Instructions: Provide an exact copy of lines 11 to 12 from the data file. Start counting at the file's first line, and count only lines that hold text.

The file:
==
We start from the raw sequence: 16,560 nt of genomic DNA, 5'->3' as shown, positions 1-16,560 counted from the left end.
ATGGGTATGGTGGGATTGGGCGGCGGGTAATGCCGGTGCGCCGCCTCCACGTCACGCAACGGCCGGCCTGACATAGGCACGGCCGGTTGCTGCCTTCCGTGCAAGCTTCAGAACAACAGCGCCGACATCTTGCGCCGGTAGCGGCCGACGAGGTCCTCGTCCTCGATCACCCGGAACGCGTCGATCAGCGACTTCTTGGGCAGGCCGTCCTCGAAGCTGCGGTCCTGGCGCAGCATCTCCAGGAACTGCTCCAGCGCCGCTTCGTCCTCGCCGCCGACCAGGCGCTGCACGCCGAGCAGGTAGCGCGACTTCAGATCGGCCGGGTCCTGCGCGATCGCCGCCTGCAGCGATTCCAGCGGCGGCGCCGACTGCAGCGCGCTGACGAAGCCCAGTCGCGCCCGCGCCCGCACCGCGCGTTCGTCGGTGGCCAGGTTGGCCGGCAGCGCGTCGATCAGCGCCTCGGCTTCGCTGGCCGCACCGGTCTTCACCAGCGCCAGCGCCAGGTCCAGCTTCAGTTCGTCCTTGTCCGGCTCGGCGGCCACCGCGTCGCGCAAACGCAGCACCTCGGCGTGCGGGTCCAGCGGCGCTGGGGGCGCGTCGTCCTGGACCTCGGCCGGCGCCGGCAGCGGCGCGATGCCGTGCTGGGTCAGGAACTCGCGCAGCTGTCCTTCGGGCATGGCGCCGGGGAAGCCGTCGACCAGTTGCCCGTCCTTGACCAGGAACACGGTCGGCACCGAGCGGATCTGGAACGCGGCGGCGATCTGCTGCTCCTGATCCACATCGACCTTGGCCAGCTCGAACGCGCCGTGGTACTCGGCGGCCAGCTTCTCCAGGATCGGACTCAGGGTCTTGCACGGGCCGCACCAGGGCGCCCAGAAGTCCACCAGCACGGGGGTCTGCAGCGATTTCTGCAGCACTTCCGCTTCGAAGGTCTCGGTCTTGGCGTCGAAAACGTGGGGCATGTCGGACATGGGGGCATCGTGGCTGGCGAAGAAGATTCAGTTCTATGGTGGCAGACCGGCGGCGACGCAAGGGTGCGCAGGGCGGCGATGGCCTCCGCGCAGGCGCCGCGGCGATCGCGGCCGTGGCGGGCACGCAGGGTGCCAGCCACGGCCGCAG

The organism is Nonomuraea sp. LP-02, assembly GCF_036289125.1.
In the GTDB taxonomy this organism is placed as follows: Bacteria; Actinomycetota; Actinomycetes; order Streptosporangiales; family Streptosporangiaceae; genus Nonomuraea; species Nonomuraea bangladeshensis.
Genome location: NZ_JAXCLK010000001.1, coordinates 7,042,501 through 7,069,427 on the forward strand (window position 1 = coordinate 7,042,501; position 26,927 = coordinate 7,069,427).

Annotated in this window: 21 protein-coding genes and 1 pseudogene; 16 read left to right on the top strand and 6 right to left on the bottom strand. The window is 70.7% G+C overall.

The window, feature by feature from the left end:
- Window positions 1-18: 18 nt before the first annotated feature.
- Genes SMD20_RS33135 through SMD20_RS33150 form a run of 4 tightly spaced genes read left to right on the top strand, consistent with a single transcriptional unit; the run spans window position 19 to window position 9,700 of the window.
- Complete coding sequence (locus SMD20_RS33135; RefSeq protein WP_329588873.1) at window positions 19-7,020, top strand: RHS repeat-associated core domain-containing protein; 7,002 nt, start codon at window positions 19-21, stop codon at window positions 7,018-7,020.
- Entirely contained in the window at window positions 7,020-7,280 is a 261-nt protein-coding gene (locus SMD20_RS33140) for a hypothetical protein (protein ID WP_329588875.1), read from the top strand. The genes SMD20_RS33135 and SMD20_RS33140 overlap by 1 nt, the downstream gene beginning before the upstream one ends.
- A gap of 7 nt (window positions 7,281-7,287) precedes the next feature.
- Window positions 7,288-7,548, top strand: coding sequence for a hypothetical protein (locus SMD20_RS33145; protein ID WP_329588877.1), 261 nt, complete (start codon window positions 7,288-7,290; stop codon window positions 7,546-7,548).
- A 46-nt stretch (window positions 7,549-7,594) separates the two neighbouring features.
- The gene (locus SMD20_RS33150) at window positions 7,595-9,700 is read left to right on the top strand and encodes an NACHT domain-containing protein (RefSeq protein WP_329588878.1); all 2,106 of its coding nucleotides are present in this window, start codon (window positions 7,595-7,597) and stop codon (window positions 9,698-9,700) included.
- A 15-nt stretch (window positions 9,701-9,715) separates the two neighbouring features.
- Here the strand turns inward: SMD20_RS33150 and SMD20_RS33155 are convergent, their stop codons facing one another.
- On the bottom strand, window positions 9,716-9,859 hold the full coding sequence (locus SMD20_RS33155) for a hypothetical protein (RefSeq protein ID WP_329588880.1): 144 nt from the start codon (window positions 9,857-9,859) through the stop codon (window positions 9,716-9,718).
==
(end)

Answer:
- Entirely contained in the window at window positions 7,020-7,280 is a 261-nt protein-coding gene (locus SMD20_RS33140) for a hypothetical protein (protein ID WP_329588875.1), read from the top strand. The genes SMD20_RS33135 and SMD20_RS33140 overlap by 1 nt, the downstream gene beginning before the upstream one ends.
- A gap of 7 nt (window positions 7,281-7,287) precedes the next feature.